Standard for Authentication, Authorization and Auditability
All new applications are required to use LDAP for account control and authentication.
Where alternatives are possible, no transmission of passwords in clear text is allowed. All authentication will use encrypted transmissions. Projects will be established to eliminate all processes that cannot.
The authoritative source for students for LDAP is SIS, for employees (both faculty and staff) is HRS, for alumni is ADS. If someone is not in SIS or HRS, they will not be identified in LDAP as a student, faculty or staff, and are not entitled to services for those employeetypes.
Access logs for all servers, proxies and network resources shall be kept a minimal of 30 days.
For the Fall 2002, the Marist network will be protected by several methods. MAC address based authentication will be enforced by Cisco User Registration Tool (URT) and Cisco VLAN Policy Server (VPS).
Public labs (DN258, LT135 and Library E-scriptorium) will be configured to use a web proxy server that will require Marist account code authentication to use web resources off the Marist campus.
There is a Cisco PIX Firewall that will prohibit inbound non-Marist access to most of the Marist campus, except for the DMZ. All Marist machines will have unrestricted access to the Internet, except for certain services that have been blocked for some time now, such as Napster.
The Cisco PIX firewall will allow Marist machines to connect into the DMZ with little restriction, and non-Marist resources will be able to connect into the DMZ for specific documented resources.
The Cisco switches in the DMZ each have a Network-based IDS blade installed. Minimal monitoring is in effect, and will be evaluated during the Fall. IDS blades for the Cisco switches in the core part of internal network will be installed when available this Fall.
All Windows servers, and Intel-based Linux machines will have Tripwire for servers installed, which will be centrally managed. All machines in the DMZ will have SNMP configured for monitoring by Operations.
Current MAC address access
Current security on the Marist network is based almost exclusively on the Media Access Control (MAC) address. The MAC address is a unique identifier that is burned into the Network Interface Card (NIC) by the manufacturer. If a MAC address fails authentication, a workstation will not be able to access IP-based resources, including the Internet. This will be accomplished by placing them into a virtual LAN (VLAN) that cannot access such resources. Every machine will be tracked by person responsible for the machine. Machines not assigned will be removed from the network.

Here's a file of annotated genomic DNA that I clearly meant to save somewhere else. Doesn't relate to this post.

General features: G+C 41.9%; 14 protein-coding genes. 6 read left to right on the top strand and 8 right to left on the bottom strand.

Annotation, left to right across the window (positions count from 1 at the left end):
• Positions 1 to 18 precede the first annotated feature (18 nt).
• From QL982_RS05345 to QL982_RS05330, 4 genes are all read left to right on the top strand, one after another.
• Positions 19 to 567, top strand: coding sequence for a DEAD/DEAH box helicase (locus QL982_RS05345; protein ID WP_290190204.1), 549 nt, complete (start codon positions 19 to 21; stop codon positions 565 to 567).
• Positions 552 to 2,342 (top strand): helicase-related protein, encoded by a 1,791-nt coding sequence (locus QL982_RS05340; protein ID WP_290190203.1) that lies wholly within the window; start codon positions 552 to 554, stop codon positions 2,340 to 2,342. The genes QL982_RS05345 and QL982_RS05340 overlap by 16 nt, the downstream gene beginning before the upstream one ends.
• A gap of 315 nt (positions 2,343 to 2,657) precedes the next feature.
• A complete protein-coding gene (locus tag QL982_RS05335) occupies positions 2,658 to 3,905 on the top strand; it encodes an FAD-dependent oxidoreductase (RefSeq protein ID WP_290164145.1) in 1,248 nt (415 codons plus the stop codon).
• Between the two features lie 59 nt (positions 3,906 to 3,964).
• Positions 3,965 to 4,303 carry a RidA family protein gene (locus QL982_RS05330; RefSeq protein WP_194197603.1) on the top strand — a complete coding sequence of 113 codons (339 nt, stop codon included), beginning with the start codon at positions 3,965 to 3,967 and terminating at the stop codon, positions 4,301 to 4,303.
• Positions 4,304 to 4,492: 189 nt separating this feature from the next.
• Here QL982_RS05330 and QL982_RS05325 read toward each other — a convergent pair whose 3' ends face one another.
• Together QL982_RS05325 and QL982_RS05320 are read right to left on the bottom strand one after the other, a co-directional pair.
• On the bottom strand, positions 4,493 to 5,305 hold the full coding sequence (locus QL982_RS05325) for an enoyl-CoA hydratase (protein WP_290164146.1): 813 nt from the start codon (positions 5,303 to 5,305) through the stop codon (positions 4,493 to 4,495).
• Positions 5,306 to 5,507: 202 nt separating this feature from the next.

Cisco promotes logon authentication as a method of VLAN selection. There are some limitation issues that Marist is currently working on with Cisco. For example, Cisco
Once a NIC has been allowed onto the network, an IP address is requested via Dynamic Host Configuration Protocol (DHCP) by sending its MAC address to a DHCP server which also maintains a table of valid MAC addresses, and gives an IP address for known MAC addresses. Without a valid IP address, no computer will be able to use the Internet or most services on the local campus. There are also various tools used to scan for other problems on campus.
All unrestricted public access areas labs on campus, including Donnelly and the library, are allowed unrestricted access to local applications in these areas, such as Word, Excel and other desktop applications, but are forced to logon authenticate for web surfing using a web proxy server, similar to what is done for off campus access to the library resources. Access from other areas on campus, including residence halls will continue to be MAC-address based.
Long Term Goal
The long-term goal of UserID and passwords will be a single Enterprise-wide sign-on to a central Kerberos system. Once a user is signed-on to the central system, the user will be automatically authenticated to all systems at Marist. This single logon requires Enterprise-wide evaluation and planning due to the complexity and management of a central authentication system. The path to this solution will be to require multiple sign-on to the central authentication system. Since Kerberos authentication is still not available for most of the client systems, we will use the central LDAP authentication as a step in that direction. Many of the current systems use LDAP authentication as their means of authentication. All new systems will use LDAP authentication. Marist can then more easily migrate to Kerberos authentication in the future.
We will evaluate authentication systems, and look to expand the authentication for this coming year to include broader logon authentication moving towards the longer-term goal of full authentication as described above. Our goal is to achieve full authentication by August 2004.